Man who allegedly leaked CIA hacking tools says he's been tortured and is owed $50 billion

Schulte leaked hacking tools he developed for the CIA to WikiLeaks. (CIA)

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A former CIA computer engineer compared himself to a victim of the Nazis and said the government has caused him to lose more than $50 billion in income in a new court filing that accuses the U.S. Department of Justice of violating his civil rights.

Joshua Schulte has filed a preliminary complaint seeking immediate release from federal detention, according to court documents filed earlier this month. Schulte was arrested in 2017, accused of crimes including sexual assault, possessing child pornography and, later, providing documents detailing CIA hacking capabilities to WikiLeaks.

Schulte now argues that he has suffered “irreparable harm from torture imposed by the Federal Terrorists” and that he needs to be released in order to prepare a legal defense.

The complaint was first noticed by independent journalist Marcy Wheeler.

His argument asserts that there is no difference between pretrial detention and federal incarceration. It then goes on to compare U.S. authorities to Nazis and to claim that his Second Amendment rights are violated because he is prohibited from carrying a firearm behind bars.

“I lost time mentoring and teaching my youngest brother programming as he attends college and most likely learns the wrong way to align braces and indent (the correct answer of tabs v. spaces is actually to use tabs but have the tabs insert spaces instead of /t),” Schulte said. “I’m also a huge movie buff and I’ve already missed major blockbuster releases that I would have reserved in advance at Alamo Drafthouse and enjoyed with family and friends.”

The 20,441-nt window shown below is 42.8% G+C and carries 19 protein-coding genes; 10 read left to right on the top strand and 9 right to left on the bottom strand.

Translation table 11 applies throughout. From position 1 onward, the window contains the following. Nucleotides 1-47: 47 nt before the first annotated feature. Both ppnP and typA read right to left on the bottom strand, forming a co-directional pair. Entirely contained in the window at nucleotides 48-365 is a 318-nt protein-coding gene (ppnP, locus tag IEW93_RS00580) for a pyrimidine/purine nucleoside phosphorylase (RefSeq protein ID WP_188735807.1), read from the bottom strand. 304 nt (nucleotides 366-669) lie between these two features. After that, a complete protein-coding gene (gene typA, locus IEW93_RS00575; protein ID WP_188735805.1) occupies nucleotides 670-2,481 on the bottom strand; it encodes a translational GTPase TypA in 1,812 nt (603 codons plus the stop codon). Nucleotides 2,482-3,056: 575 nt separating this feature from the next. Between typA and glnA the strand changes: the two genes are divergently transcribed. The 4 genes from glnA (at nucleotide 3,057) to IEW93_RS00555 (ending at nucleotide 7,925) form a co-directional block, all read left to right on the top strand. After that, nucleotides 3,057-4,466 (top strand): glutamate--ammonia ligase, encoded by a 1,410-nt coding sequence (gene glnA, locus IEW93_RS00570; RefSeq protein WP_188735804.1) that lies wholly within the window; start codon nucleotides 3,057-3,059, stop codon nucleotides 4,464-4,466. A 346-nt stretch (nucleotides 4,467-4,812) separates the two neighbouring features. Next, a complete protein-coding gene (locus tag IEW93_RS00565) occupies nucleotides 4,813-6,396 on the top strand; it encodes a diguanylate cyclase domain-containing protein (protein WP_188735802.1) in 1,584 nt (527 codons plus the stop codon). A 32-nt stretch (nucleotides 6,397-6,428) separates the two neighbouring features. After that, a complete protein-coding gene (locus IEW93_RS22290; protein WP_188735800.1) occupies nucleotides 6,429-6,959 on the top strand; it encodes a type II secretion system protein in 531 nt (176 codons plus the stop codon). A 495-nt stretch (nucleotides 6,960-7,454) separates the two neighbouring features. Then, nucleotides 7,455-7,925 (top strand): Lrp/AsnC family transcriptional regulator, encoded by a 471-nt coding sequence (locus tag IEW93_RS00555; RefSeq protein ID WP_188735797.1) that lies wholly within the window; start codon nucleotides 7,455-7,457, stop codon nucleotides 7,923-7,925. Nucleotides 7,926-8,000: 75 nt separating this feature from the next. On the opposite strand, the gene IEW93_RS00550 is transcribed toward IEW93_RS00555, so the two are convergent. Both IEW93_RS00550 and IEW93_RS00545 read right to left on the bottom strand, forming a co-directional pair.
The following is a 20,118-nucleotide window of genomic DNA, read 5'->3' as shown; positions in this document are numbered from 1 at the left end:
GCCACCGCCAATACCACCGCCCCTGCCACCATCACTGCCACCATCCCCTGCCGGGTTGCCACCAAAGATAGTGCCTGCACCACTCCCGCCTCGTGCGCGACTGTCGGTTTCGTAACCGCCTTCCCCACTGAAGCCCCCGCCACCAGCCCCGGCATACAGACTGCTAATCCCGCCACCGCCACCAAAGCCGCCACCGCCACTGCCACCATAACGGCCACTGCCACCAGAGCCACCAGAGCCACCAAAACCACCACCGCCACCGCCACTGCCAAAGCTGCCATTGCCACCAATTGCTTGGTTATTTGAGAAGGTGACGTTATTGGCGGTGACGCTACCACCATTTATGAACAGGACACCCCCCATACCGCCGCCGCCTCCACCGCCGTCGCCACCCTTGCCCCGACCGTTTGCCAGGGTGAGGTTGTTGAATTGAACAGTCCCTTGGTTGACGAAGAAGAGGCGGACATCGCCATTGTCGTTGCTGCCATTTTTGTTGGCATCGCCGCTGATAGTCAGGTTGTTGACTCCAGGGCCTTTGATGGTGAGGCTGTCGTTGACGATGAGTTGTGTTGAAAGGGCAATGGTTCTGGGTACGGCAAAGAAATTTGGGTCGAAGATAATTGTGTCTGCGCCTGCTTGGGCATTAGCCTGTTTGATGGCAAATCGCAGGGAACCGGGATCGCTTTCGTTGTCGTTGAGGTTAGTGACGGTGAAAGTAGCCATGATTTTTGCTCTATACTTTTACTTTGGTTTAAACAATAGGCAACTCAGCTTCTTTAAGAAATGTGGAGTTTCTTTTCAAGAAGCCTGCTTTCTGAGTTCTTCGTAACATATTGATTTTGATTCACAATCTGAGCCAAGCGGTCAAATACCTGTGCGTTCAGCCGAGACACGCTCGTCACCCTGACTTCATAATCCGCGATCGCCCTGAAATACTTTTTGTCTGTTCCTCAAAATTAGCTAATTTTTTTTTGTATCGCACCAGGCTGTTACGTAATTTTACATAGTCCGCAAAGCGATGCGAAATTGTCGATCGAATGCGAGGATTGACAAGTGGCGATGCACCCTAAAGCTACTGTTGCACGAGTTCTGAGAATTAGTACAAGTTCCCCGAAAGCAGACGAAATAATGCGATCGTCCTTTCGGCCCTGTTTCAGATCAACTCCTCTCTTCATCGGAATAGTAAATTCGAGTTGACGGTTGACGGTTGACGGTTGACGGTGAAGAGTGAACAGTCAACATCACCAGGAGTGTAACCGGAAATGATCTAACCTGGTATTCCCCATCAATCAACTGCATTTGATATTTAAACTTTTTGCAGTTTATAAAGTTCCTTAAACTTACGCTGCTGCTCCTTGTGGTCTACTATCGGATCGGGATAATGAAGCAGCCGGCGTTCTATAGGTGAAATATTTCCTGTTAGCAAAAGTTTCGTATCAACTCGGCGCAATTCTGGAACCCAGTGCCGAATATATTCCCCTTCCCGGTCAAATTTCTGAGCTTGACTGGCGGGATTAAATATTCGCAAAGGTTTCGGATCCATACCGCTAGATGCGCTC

Schulte accused the government of lying to judges to revoke his bail, using child pornography allegations to coerce him into confessing to espionage and retaliating against him for reading criminal justice reform literature, among other allegations.

“What if Bill Gates’ life was similarly destroyed by government malfeasance prior to Microsoft?” he goes on. “Would he have been reimbursed the $80 billion he’s worth today? The problem is you can’t ever know what someone would have accomplished with the time of what invented would have been born.”

The U.S. Department of Justice did not immediately respond to a request for comment.

This complaint is the latest complication in a case that has grown increasingly convoluted since Schulte first was charged with storing child pornography in 2017. He was accused last year of violating the Espionage Act for allegedly providing classified materials, which later became known as the Vault 7 files, to WikiLeaks. Since then, Schulte and his defense team have complained that government prosecutors have delayed providing the evidence they require to mount a sufficient defense.

A trial date has been set for Nov. 4 in the Southern District of New York.

A copy of Schulte’s full complaint is available below.

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joshua schulte, Southern District of New York, Vault 7, WikiLeaks
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